Earlier this week I wrote about Thailand’s roadmap for living with COVID, which called for the scrapping of on-arrival PCR tests by May, and the eventual elimination of all testing and the need to apply for a Thailand Pass.
But surprisingly, it’s the pre-departure test that’s the first to get cut. Today comes the news that from 1 April 2022, travellers entering Thailand under the Test & Go scheme (or any scheme for that matter) will no longer need to take a pre-departure PCR test.
Travellers from Singapore stand to save around S$100 per person, which coupled with Singapore’s simplified VTL testing regime, means weekend trips to Thailand are inching back to reality again.
Thailand scraps pre-departure PCR tests
Test & Go travellers to Thailand are currently required to take a PCR test within 72 hours of departure to Thailand.
From 1 April 2022, this will no longer be required. However, the on-arrival PCR test and Day 5 self-administered ART (referred to as an ATK in Thailand) remain.
|Till 31 March 2022||From 1 April 2022|
|Pre-departure (within 72h)||PCR||None|
(isolate until negative result received)
|*Not required if departing Thailand on or before Day 5|
It’s curious that Thailand has chosen to remove the pre-departure PCR test, as opposed to the on-arrival one. After all, unless you live in a city where pre-departure testing is not readily available, it’s the on-arrival test that’s the bigger pain point.
It typically takes at least 6-8 hours for on-arrival test results to come back, and if you’re unlucky enough to arrive during a particularly busy period, it could even be up to a full day. That’s precious vacation time you need to burn cooped up in your hotel room.
But more importantly, testing positive on arrival in Thailand can basically ruin your trip. COVID-positive visitors will be required to stay in hospitals or hospitels (not a typo- it’s a combination of “hospital” and “hotel”) at their own expense, even if asymptomatic.
Therefore, I’d highly advise you to take a self-administered ART before flying, even though there’s no requirement to do so. Trust me, ignorance is not bliss in this case.
Other requirements like the need to apply for a Thailand Pass and purchase travel insurance with at least US$20,000 coverage for COVID-19 medical expenses still remain.
One hopes the much-maligned Thailand Pass is indeed living on borrowed time. The system has been beset with phishing scams and security leaks from day one, plus a finnicky interface that requires you to convert all PDFs into image files (with no “save and resume later” function!).
In any case, I’ve written a walkthrough of the Thailand Pass application process below.
Here’s a summary of the revised requirements for Test & Go scheme, which take effect from 1 April 2022.
|🇹🇭 Thailand Test & Go Requirements|
Is the scrapping of on-arrival tests next?
Thailand’s roadmap for living with COVID calls for the following changes to the testing and quarantine regime for visitors:
|Phase 1 (March 12 to early April)||PCR on arrival|
ART on Day 5
|Phase 2 (April to May)||ART on arrival|
ART on Day 5
|Phase 3 (end May to June)||None||ART on arrival|
|Phase 4 (from 1 July)||None||None|
It’s hoped that the next phase will see the on-arrival PCR test replaced with an ART instead, which would effectively end the isolation requirement.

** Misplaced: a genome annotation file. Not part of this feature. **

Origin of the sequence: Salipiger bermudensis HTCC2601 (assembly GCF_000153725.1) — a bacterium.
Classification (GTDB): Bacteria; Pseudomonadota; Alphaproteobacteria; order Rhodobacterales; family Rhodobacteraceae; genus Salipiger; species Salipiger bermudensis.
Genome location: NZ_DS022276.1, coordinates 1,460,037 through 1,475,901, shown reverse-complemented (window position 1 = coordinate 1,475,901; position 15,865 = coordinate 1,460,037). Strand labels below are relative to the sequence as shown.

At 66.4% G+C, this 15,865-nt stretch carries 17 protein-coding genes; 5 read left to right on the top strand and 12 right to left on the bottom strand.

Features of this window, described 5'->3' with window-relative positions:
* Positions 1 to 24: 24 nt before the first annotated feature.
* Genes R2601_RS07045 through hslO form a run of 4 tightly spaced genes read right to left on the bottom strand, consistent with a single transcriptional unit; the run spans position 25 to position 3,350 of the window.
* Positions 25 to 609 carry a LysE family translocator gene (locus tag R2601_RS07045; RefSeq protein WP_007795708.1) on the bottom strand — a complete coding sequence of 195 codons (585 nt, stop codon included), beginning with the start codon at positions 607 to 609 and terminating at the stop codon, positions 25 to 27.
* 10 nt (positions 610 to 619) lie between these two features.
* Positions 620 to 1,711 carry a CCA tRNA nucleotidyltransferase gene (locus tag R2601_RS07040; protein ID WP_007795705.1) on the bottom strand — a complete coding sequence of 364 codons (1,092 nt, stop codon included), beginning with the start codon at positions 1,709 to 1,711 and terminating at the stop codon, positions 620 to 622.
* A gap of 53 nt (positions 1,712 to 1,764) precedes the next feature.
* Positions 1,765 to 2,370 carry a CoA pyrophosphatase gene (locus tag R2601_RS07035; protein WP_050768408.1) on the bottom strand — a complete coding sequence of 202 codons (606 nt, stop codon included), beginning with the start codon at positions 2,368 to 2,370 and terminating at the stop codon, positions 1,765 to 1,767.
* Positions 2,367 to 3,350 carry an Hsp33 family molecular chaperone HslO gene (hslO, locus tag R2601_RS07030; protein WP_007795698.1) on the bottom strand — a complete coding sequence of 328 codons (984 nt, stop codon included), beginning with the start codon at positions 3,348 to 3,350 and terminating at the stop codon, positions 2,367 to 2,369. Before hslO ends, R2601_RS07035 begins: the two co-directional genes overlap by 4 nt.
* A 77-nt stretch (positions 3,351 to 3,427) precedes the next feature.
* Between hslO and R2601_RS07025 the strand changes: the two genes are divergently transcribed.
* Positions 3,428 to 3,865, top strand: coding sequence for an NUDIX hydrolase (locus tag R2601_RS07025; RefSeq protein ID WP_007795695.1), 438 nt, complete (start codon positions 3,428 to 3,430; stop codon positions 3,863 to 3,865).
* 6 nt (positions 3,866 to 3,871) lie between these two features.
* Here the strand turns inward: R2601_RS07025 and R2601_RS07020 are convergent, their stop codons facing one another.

By June, all testing for vaccinated individuals should be gone, although this depends on how the COVID situation evolves, as well as hitting certain milestones such as booster jab uptake, positive testing rate on arrival, and death rate.
Singapore-Thailand travel: Total testing costs
|⚕️ Testing: Singapore-Thailand Travel|
|🇹🇭 Thailand||Day 5|
(kit from Test & Go hotel)
|🇹🇭 Thailand||2 days before departure (ART/PCR)||~550 THB|
|🇸🇬 Singapore||Within 24h of arrival (self-ART)||~S$5*|
|^Usually included in Test & Go hotel package and not paid separately|
*Children aged 2 and under exempt
Round-trip travellers from Singapore to Thailand can expect to do a total of four COVID-19 tests, although two of them will be self-administered ARTs.
The total cost of testing will therefore be ~S$110 per person, although this should decrease even further in the near future as on-arrival PCR testing gets replaced by ARTs.
If you’re looking for a place to get your pre-departure test done before returning to Singapore, here’s some information on the testing process at Bangkok Airport.
Bangkok Trip Report
|♻️ Test & Go & Come Back & Test & Go Again|
I recently travelled to Bangkok to check out the Test & Go process, and although there’s a lot of hassle in the pre-departure phase (especially with the Thailand Pass application), once you reach Bangkok things move surprisingly smooth.
Do note my trip took place when the Day 5 PCR test requirement was still in force- this has since been scaled back to a self-administered ART. That said, the rest of the information is current, including the on-arrival process and pre-departure testing options when returning to Singapore.
Thailand will be scrapping its pre-departure PCR test requirement from 1 April 2022, which will save Singapore residents about S$100 or so. However, I’d still advise you to do a self-administered ART before flying, as testing positive on arrival won’t be fun, to say the least.
Hopefully, the May target for replacing the on-arrival PCR test with an ART will be met too, removing any sort of downtime from your vacation.